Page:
By Uditha Devapriya –
He was born 96 years ago. He turns 96 today. There probably are a good many words one can use in describing him. Probably only one or two of them can describe him well. In any case, the worth of the man goes beyond words. Icons are like that. Words, sentences, even essays or books, can’t do justice. There is an extra something which eludes easy capture, which can’t be framed in an essay, much less an article. Still, if there’s probably one characteristic which sets him apart from the rest, it has to be this: humility. That is probably the rarest quality a human being can have. He has it. In plenty.
He is known for his films, of course. He is known for other things too, but they are marginal. 20 films over five decades isn’t much, but given the quality of his stories and fidelity to life they show, it’s hard to think of a greater director here. Period. The truth is that Lester James Peries is a giant, and like all giants, he takes accolade with a pinch of salt. Laurels are unneeded in his case, hence. Praise too. He is a figurehead, someone we can all point at and be proud of. As Sri Lankans. And human beings. No mean feat, that.
I first got to know him through his works, obviously. Rarely has a director given so much to his country. Lester has. Between Rekava and Ammawarune, there is a subtle, almost hard to notice gap. But this gap is bridgeable. Inasmuch as his films are all different from one another, there is something that brings them together. It’s certainly beyond my task to examine what it is. I can only try.
Tissa Abeysekara once wrote something about cultural icons. He claimed that some of them had to search for roots to validate their creativity, including Lester. But while this conflict between expression and the need for roots persisted in these artists, they never really made it a source of their creativity. Which is true, in a way. Perhaps we can apply it to Lester.
He did not really live through what he filmed. His childhood was insulated from his country. As the years went by, however, and like countless artists who clamoured after their beginnings, he persisted in making his works as authentic as it was possible. He succeeded.
The gap between author and creation is present no matter what the art-form is. Even in films, there is a world between the film and the director. True to form (and his humility), Lester acknowledged this when he stated that the filmmaker is comparable to an orchestra conductor. To him, cooperation is more important than the need to assert himself. Perhaps this distances him from every other “giant” in world cinema, Satyajit Ray included.
Is that what makes his films so unique? Yes, but not always. So what is it then? Why can’t we come up with a love story half as delicate (and authentic) as Golu Hadawatha? A story that relied so much on a thin plot as did Delovak Athara? Or a story that was as macabre and yet “classical” (in terms of mood and plot) as Nidhanaya?
Perhaps he was trying to reflect himself in them all. Or perhaps he was trying to make a point, that (as he once put it) “one does not make films in Sinhala or Tamil, but in the language of cinema”. I don’t know. All I know is that he succeeded in this. His films were limited in some respects of course. But in his attempt to reach out, to reconcile himself to the people he so delicately portrayed, he was closer to home than anyone else.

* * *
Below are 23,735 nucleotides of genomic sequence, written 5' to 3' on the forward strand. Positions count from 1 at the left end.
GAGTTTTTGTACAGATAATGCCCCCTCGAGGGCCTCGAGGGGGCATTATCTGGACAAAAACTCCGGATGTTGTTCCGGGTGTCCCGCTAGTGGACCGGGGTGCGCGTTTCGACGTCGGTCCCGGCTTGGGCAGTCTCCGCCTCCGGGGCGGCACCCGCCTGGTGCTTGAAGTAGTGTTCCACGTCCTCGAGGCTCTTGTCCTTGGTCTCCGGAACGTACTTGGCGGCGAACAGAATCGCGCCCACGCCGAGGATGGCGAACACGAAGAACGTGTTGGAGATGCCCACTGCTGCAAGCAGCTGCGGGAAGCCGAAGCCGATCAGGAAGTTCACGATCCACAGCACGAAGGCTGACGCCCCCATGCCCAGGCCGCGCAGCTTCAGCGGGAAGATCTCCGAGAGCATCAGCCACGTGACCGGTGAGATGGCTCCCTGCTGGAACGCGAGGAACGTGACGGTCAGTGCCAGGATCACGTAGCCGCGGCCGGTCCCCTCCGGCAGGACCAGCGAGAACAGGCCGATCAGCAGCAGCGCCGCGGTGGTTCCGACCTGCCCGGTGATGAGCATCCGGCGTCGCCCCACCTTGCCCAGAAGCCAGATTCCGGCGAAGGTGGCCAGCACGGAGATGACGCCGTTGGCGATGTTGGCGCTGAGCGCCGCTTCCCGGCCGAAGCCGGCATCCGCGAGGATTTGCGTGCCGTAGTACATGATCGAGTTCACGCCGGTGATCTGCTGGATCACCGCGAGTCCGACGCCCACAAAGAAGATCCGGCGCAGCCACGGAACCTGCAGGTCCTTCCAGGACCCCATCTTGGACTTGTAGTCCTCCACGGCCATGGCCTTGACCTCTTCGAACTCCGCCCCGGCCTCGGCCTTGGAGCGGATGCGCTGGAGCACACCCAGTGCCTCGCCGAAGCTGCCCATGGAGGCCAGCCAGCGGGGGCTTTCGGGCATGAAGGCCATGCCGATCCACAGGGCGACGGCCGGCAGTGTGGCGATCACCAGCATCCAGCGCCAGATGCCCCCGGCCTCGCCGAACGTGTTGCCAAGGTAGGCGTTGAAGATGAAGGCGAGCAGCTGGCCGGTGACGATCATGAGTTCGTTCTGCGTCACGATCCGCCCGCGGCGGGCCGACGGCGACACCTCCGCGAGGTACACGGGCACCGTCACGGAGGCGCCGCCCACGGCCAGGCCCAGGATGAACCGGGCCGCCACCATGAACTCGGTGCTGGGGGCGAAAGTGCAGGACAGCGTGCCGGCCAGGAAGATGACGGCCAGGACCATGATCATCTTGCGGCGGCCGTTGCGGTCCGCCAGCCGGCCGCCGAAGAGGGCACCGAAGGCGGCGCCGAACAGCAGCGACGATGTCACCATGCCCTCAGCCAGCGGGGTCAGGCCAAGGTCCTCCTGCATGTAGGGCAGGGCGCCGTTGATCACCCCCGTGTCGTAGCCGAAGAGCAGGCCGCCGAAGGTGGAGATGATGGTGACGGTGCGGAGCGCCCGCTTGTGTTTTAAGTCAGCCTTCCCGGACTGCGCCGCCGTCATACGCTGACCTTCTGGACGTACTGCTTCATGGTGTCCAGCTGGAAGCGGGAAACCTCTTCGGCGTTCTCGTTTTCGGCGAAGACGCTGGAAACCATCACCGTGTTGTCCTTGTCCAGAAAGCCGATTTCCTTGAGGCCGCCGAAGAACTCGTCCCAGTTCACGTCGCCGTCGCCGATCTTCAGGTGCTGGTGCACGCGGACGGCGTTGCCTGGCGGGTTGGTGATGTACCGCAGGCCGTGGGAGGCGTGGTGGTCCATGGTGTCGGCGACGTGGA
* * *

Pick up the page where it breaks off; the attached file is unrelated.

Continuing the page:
Humility. Yes, I almost forgot. He has it. Humility, after all, can make a man laugh at himself. He does that. That may be what best defines the man, and brings him closer to home. Which is not to say that he underestimates himself. But he maintains a rare sort of equanimity that cannot be defined. Ever.
From Rekava to Ammawarune, he had his share of ups and downs. By his own view, he was a “prestige failure”, at a time when our cinema was trying to unshackle itself of any commercial, over-the-top tendencies. As a (silent) tribute to the cinema he was trying to escape perhaps, he nonetheless included certain unnecessary, frilled sequences in his films. They irritate the viewer, admittedly. But there’s a reason why they are there in the first place.
Take the sequence of Sugath meeting Dammi’s mother and sister in Golu Hadawatha. For the first time in the film, we feel an unnecessary weight, especially when Dammi’s younger sister meets Sugath. There is comedy here, unneeded and frilled, which takes away an otherwise emotionally charged sequence. All his films have scenes like this. They take away and never add. But in the end, if we are to judge the director’s worth, they must be watched and absorbed. Why?
Because they all ring true. Yes, they are melodramatic. Overweight too. But they are needed, and precisely because they speak volumes about the people being depicted. None of Lester’s characters really break into hysterics or express their sorrows publicly. A wink here, a slight smile there, can express what a scream or plaintive cry never will. Through this, just like Satyajit Ray, he maintained a tremendous grace under pressure which differentiated his films to the last. The world venerates him. For this reason. But that’s not so important right now.
What’s important is that he’s still with us. As the only living artist from “1956”, whose works bridged the gap between an anglicised past and a country in search of roots, he is alive. He always will be, I suspect. So much so that every time we watch a film of his, live through the experience stamped on it, and realise that notwithstanding his self-imposed ideological parameters (he has never experimented in political cinema, thankfully) he has gone beyond anyone else in filming our sorrows and joys, we will remember that.